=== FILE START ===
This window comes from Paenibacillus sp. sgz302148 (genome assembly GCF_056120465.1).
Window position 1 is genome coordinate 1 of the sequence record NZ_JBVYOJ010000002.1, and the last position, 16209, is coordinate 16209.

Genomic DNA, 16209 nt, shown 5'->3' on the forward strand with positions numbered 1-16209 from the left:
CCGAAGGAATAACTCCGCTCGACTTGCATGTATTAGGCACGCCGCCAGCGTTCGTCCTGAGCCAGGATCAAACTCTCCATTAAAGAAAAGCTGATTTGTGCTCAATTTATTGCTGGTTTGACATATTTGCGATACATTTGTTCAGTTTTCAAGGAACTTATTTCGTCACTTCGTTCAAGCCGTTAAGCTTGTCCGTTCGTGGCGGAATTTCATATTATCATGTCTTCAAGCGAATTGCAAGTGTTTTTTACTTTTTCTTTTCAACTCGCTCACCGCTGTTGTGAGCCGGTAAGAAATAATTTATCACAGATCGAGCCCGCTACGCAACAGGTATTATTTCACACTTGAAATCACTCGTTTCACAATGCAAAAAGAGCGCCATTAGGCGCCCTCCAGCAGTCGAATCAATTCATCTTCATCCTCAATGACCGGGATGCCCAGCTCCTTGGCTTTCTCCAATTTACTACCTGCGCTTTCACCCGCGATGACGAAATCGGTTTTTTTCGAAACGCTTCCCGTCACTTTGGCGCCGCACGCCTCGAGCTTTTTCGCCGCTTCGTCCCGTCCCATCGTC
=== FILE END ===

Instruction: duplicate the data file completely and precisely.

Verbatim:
This window comes from Paenibacillus sp. sgz302148 (genome assembly GCF_056120465.1).
Window position 1 is genome coordinate 1 of the sequence record NZ_JBVYOJ010000002.1, and the last position, 16209, is coordinate 16209.

Genomic DNA, 16209 nt, shown 5'->3' on the forward strand with positions numbered 1-16209 from the left:
CCGAAGGAATAACTCCGCTCGACTTGCATGTATTAGGCACGCCGCCAGCGTTCGTCCTGAGCCAGGATCAAACTCTCCATTAAAGAAAAGCTGATTTGTGCTCAATTTATTGCTGGTTTGACATATTTGCGATACATTTGTTCAGTTTTCAAGGAACTTATTTCGTCACTTCGTTCAAGCCGTTAAGCTTGTCCGTTCGTGGCGGAATTTCATATTATCATGTCTTCAAGCGAATTGCAAGTGTTTTTTACTTTTTCTTTTCAACTCGCTCACCGCTGTTGTGAGCCGGTAAGAAATAATTTATCACAGATCGAGCCCGCTACGCAACAGGTATTATTTCACACTTGAAATCACTCGTTTCACAATGCAAAAAGAGCGCCATTAGGCGCCCTCCAGCAGTCGAATCAATTCATCTTCATCCTCAATGACCGGGATGCCCAGCTCCTTGGCTTTCTCCAATTTACTACCTGCGCTTTCACCCGCGATGACGAAATCGGTTTTTTTCGAAACGCTTCCCGTCACTTTGGCGCCGCACGCCTCGAGCTTTTTCGCCGCTTCGTCCCGTCCCATCGTC